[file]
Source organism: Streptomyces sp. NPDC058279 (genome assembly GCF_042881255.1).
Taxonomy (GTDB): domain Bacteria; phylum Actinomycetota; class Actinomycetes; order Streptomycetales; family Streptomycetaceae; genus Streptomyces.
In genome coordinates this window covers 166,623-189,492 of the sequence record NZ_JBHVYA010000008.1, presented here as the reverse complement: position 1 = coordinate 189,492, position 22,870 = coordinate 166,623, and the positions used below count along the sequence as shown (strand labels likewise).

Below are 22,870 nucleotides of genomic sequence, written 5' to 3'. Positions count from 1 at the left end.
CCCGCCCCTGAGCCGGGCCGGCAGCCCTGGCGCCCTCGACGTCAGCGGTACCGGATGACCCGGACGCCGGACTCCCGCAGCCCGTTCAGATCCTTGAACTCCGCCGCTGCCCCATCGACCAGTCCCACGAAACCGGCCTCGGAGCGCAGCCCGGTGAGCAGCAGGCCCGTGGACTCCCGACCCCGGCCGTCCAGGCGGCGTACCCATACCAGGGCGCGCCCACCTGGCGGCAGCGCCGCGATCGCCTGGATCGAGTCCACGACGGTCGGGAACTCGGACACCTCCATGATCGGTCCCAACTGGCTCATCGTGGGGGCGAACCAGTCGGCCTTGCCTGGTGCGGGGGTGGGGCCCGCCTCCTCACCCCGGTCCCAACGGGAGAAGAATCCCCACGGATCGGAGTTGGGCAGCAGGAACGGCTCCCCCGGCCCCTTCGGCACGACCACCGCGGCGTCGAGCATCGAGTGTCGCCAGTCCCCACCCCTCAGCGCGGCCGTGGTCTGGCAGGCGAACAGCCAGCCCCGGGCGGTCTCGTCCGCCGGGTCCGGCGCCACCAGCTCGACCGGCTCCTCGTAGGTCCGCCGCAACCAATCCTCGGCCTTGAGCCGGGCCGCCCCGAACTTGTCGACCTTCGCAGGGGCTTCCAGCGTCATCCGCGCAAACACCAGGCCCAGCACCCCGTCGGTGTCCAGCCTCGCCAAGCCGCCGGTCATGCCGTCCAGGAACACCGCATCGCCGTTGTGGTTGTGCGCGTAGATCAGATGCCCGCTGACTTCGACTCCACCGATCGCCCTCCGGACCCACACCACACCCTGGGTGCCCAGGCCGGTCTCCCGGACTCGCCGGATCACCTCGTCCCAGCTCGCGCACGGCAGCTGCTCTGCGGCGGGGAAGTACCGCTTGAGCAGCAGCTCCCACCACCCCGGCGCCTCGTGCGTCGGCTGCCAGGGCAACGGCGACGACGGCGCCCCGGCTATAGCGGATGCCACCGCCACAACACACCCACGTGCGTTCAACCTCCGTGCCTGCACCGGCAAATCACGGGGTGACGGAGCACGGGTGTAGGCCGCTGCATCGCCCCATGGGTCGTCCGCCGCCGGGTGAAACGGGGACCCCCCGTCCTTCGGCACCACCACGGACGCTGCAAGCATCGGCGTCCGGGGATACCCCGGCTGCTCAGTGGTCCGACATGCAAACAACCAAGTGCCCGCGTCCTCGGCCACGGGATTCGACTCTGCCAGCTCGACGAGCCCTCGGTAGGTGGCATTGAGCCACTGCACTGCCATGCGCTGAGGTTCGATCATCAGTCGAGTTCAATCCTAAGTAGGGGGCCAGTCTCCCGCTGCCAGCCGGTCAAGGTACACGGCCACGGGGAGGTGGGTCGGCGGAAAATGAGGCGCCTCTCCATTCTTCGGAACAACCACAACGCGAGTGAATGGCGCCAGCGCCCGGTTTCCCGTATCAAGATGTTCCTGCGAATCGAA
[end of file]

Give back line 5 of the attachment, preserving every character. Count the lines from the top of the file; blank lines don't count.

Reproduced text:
CCCGCCCCTGAGCCGGGCCGGCAGCCCTGGCGCCCTCGACGTCAGCGGTACCGGATGACCCGGACGCCGGACTCCCGCAGCCCGTTCAGATCCTTGAACTCCGCCGCTGCCCCATCGACCAGTCCCACGAAACCGGCCTCGGAGCGCAGCCCGGTGAGCAGCAGGCCCGTGGACTCCCGACCCCGGCCGTCCAGGCGGCGTACCCATACCAGGGCGCGCCCACCTGGCGGCAGCGCCGCGATCGCCTGGATCGAGTCCACGACGGTCGGGAACTCGGACACCTCCATGATCGGTCCCAACTGGCTCATCGTGGGGGCGAACCAGTCGGCCTTGCCTGGTGCGGGGGTGGGGCCCGCCTCCTCACCCCGGTCCCAACGGGAGAAGAATCCCCACGGATCGGAGTTGGGCAGCAGGAACGGCTCCCCCGGCCCCTTCGGCACGACCACCGCGGCGTCGAGCATCGAGTGTCGCCAGTCCCCACCCCTCAGCGCGGCCGTGGTCTGGCAGGCGAACAGCCAGCCCCGGGCGGTCTCGTCCGCCGGGTCCGGCGCCACCAGCTCGACCGGCTCCTCGTAGGTCCGCCGCAACCAATCCTCGGCCTTGAGCCGGGCCGCCCCGAACTTGTCGACCTTCGCAGGGGCTTCCAGCGTCATCCGCGCAAACACCAGGCCCAGCACCCCGTCGGTGTCCAGCCTCGCCAAGCCGCCGGTCATGCCGTCCAGGAACACCGCATCGCCGTTGTGGTTGTGCGCGTAGATCAGATGCCCGCTGACTTCGACTCCACCGATCGCCCTCCGGACCCACACCACACCCTGGGTGCCCAGGCCGGTCTCCCGGACTCGCCGGATCACCTCGTCCCAGCTCGCGCACGGCAGCTGCTCTGCGGCGGGGAAGTACCGCTTGAGCAGCAGCTCCCACCACCCCGGCGCCTCGTGCGTCGGCTGCCAGGGCAACGGCGACGACGGCGCCCCGGCTATAGCGGATGCCACCGCCACAACACACCCACGTGCGTTCAACCTCCGTGCCTGCACCGGCAAATCACGGGGTGACGGAGCACGGGTGTAGGCCGCTGCATCGCCCCATGGGTCGTCCGCCGCCGGGTGAAACGGGGACCCCCCGTCCTTCGGCACCACCACGGACGCTGCAAGCATCGGCGTCCGGGGATACCCCGGCTGCTCAGTGGTCCGACATGCAAACAACCAAGTGCCCGCGTCCTCGGCCACGGGATTCGACTCTGCCAGCTCGACGAGCCCTCGGTAGGTGGCATTGAGCCACTGCACTGCCATGCGCTGAGGTTCGATCATCAGTCGAGTTCAATCCTAAGTAGGGGGCCAGTCTCCCGCTGCCAGCCGGTCAAGGTACACGGCCACGGGGAGGTGGGTCGGCGGAAAATGAGGCGCCTCTCCATTCTTCGGAACAACCACAACGCGAGTGAATGGCGCCAGCGCCCGGTTTCCCGTATCAAGATGTTCCTGCGAATCGAA